Governor: Seeking election on his own right, Gov. Sean Parnell (R) defeated former State House Minority Leader Ethan Berkowitz (D) by 58.7% to 38.1% with the remainder going to frequent candidates Don Wright (AIP) and Billy Toien (L). Parnell ascended to the office when Gov. Palin resigned. Berkowitz ran for lieutenant governor on the Knowles ticket in 2006 and for U.S. House in 2008.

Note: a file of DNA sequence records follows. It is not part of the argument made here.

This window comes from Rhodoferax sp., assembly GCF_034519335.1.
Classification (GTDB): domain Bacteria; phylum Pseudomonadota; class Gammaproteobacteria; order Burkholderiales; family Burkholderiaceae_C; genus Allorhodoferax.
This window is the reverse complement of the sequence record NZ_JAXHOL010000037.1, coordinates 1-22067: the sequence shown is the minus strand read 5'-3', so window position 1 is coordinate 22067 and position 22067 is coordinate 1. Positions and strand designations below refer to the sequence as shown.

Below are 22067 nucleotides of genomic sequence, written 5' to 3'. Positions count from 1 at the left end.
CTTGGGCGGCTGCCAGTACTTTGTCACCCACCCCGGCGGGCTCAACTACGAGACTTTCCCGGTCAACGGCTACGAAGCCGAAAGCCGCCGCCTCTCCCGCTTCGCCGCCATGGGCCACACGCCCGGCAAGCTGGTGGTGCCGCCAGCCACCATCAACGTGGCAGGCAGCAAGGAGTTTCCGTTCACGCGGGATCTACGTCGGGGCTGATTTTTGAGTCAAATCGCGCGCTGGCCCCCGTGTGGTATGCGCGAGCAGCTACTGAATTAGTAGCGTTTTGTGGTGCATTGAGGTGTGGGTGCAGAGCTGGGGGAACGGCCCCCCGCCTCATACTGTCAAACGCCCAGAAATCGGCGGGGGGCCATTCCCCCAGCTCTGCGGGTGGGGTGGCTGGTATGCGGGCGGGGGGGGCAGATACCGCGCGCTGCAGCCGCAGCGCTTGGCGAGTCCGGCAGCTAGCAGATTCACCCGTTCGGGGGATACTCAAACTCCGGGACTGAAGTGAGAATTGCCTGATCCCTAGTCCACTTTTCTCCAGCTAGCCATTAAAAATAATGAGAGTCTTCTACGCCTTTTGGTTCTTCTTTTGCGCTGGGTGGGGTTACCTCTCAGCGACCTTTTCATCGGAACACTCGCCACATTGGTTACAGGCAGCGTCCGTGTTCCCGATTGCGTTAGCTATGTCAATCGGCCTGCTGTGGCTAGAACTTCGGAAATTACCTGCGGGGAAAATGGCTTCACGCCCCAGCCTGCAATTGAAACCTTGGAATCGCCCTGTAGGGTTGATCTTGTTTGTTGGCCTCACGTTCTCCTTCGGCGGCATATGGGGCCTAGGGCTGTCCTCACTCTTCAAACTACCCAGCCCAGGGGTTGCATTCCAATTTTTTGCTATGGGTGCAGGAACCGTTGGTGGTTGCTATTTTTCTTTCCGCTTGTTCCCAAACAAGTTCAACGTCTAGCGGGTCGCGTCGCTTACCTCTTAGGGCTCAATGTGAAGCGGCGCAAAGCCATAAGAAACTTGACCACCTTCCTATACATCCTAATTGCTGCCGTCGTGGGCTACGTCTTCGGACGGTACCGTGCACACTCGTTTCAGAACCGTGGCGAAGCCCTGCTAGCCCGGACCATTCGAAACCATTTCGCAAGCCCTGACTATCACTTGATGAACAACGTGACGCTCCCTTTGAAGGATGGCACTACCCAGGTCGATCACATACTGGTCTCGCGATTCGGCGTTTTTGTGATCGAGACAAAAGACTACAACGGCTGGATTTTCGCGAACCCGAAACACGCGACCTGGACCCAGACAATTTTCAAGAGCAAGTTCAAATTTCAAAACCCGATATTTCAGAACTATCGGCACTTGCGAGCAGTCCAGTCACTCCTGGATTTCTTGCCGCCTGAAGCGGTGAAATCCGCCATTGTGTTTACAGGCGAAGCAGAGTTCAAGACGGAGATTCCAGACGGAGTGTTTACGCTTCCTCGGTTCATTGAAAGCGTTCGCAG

U.S. Senate: Having lost the Republican primary to Tea Party backed attorney Joe Miller (R), Sen. Lisa Murkowski announced on Sept. 17 that she was running as a write-in candidate. On November 2 "write-ins" finished first, and Murkowski appeared to have defeated Miller and Sitka Mayor Scott McAdams (D), as well as David Haase (L) and petition candidates Tim Carter and Ted Gianoutsos. The initial tally showed "write-ins" at 40.1% to 35.5% for Miller and 23.4% for McAdams; the difference was about 11,000 votes. The saga continued however. The Miller campaign said it was "cautiously optimistic," arguing that many write-in votes were likely to be disqualified and pointing to at least 26,000 absentee ballots. Actual counting of the write-in ballots did not begin until November 10. On November 9 Miller filed a lawsuit to prevent officials from exercising discretion in counting write-in votes with misspellings or other problems (a "voter intent" standard rather than the standard set out in a strict reading of the letter of the law). During the count Miller's observers challenged thousands of votes. The Miller campaign also brought in Floyd Brown as an advisor and on November 11 announced it had set up a voter fraud hotline. The count of the 103,805 write-in votes showed 92,929 unchallenged votes for Murkowski, another 8,159 for Murkowski challenged and counted, and 2,016 challenged and not counted; Miller's total was 90,740. On November 17 Murkowski declared victory. Miller sued to stop the state from certifying the results, and on November 19 the U.S. District Court in Anchorage issued a preliminary injunction, but on December 28 the judge dismissed the suit, clearing the way for Murkowski's win to be certified.